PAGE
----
1. ^Weaver et al. (2010) used a design similar to ours while examining a debated issue in visual search, i.e., semantic influences from briefly presented peripheral cues. Despite similarities between the studies, Weaver et al.’s goals were different from ours, and their results do not license the same conclusions as ours. One reason is that Weaver et al. did not hold the stimuli for creating the context constant: They used male/female first names for creating the non-affective context, and positively/negatively words for creating the affective context. By contrast with Weaver et al. (2010), the present study held the context stimuli constant. Furthermore, Weaver et al. did not analyze their data in a way that bears on the question of Affective vs. Cognitive primacy (which was not their goal). Visual inspection of their Figure 1 (combining columns across four separate plots) suggests that if they were to reanalyze the data, they would observe a trend toward an effect of the affective/non-affective verbal processing context on affective/non-affective processing of pictures that is compatible with the present findings.
  2. ^One reviewer pointed out that there appears to be a speed-accuracy tradeoff within affective judgments in Experiment 2. This trend, however, is not statistically reliable according to the more conservative RIS model. It would be inappropriate to interpret this unpredicted, marginal effect, especially in light of the facts that there was no trace of speed-accuracy tradeoff in Experiment 1. Furthermore, there was no speed-accuracy tradeoff in Experiment 2, considering all of the data, combined (and we had no prediction that would license breaking it down). Finally, the opposite pattern is found in the non-affective condition of Experiment 2 (i.e., trials that were more accurate were also faster), and there is no speed-accuracy tradeoff in the data from Experiments 1 and 2, combined.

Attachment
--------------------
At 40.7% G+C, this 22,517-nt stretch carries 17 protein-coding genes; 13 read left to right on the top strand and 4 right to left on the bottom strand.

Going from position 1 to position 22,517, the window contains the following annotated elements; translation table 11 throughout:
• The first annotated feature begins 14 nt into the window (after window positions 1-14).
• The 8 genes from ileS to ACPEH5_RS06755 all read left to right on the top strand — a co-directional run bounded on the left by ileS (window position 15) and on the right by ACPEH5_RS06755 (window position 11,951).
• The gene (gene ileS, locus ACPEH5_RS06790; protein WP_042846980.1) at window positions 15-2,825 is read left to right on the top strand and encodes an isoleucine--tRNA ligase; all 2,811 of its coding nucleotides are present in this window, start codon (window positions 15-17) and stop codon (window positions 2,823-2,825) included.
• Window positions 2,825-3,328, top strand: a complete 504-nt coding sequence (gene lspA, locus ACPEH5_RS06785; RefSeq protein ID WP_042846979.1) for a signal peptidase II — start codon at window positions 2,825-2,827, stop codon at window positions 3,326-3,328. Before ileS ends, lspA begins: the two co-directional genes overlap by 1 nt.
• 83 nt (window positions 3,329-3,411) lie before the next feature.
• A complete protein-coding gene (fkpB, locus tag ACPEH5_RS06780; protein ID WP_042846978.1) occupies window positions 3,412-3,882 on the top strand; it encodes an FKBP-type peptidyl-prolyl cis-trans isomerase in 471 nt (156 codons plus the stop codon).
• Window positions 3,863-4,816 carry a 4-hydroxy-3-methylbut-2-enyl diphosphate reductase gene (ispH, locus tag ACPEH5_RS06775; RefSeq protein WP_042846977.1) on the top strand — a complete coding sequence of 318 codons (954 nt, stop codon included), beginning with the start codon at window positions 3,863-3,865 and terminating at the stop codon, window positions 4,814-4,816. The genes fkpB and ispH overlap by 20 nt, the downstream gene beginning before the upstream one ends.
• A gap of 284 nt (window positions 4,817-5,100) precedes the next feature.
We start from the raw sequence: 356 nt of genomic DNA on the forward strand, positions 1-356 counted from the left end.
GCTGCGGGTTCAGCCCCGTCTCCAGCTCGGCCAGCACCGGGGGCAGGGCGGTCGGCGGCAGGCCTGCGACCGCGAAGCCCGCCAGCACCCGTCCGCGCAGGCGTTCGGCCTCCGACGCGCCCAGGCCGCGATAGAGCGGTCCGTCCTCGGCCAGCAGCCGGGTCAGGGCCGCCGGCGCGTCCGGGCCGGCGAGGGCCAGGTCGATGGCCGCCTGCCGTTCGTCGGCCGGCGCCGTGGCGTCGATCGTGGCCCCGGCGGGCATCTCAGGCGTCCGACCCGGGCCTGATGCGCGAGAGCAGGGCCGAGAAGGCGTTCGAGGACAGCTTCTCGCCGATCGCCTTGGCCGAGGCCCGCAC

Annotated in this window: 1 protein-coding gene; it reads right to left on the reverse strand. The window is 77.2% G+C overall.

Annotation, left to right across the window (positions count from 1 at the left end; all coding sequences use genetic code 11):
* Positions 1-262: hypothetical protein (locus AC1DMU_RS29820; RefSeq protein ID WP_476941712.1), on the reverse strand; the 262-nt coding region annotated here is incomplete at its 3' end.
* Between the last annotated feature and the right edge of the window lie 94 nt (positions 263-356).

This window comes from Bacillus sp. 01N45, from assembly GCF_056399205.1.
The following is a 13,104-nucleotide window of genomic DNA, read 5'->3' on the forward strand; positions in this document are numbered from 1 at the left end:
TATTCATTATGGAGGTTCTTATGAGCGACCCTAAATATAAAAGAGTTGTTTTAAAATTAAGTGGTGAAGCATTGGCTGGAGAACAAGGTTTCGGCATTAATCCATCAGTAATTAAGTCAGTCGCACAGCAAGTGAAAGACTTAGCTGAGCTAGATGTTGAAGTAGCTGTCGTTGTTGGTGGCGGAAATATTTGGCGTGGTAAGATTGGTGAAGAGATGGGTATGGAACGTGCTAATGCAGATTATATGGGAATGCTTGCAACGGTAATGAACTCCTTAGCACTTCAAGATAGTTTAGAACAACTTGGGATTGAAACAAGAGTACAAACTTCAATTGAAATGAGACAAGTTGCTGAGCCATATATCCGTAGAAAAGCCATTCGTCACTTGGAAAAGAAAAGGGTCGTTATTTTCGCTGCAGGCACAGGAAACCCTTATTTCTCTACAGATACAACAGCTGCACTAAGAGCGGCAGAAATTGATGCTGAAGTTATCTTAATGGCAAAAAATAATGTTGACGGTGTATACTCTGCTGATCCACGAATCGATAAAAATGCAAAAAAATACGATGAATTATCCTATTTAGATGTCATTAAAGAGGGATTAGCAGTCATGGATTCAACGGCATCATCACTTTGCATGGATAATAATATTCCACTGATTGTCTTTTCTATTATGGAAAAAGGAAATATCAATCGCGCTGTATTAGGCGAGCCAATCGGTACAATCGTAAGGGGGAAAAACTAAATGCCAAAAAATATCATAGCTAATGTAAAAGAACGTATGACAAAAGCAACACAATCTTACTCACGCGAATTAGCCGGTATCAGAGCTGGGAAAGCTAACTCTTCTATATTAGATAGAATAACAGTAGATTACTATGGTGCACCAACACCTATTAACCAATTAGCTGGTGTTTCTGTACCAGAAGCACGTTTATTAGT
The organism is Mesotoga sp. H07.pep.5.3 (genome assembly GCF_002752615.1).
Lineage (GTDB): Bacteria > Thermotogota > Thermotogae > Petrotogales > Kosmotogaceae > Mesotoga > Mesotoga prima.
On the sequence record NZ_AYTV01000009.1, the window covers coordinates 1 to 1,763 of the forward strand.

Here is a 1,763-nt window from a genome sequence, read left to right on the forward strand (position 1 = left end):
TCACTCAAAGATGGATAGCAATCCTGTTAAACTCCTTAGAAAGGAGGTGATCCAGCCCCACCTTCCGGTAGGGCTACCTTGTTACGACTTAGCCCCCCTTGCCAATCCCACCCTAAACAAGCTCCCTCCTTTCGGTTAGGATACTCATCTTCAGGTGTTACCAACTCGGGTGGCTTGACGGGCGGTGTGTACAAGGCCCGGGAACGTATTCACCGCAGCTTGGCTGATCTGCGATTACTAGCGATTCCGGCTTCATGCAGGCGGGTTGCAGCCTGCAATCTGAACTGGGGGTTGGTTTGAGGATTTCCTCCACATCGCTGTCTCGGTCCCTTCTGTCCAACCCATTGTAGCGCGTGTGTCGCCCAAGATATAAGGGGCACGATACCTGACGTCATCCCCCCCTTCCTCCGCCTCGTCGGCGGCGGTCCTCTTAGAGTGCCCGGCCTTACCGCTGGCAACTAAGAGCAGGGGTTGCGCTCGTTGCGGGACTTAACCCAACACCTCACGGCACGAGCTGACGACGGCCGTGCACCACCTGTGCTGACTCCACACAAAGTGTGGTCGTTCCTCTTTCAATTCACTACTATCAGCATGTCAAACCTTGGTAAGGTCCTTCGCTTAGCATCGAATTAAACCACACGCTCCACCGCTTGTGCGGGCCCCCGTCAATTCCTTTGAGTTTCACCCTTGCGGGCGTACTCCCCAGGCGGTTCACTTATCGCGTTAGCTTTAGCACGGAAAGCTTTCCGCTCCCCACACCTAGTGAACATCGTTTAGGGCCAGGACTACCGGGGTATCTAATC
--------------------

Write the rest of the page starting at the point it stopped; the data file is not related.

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Keywords: affective primacy, cognitive primacy, context, emotion, task set inertia, words, scene perception

Citation: Lai VT, Hagoort P and Casasanto D (2012) Affective primacy vs. cognitive primacy: dissolving the debate. Front. Psychology 3:243. doi: 10.3389/fpsyg.2012.00243

Received: 26 March 2012; Accepted: 23 June 2012;
Published online: 17 July 2012.

Edited by:

Narayanan Srinivasan, University of Allahabad, India

Reviewed by:

Justin Storbeck, The City University of New York, USA
John David Eastwood, York University, Canada

Copyright: © 2012 Lai, Hagoort and Casasanto. This is an open-access article distributed under the terms of the Creative Commons Attribution License, which permits use, distribution and reproduction in other forums, provided the original authors and source are credited and subject to any copyright notices concerning any third-party graphics etc.

*Correspondence: Vicky Tzuyin Lai, Neurobiology of Language Department, Max Planck Institute for Psycholinguistics, Wundtlaan 1, 6525 XD, Nijmegen, Netherlands. e-mail: vicky.lai@mpi.nl; Daniel Casasanto, Department of Psychology, The New School for Social Research, 80 Fifth Avenue, 7th Floor, New York, NY 10011, USA. e-mail: casasanto@alum.mit.edu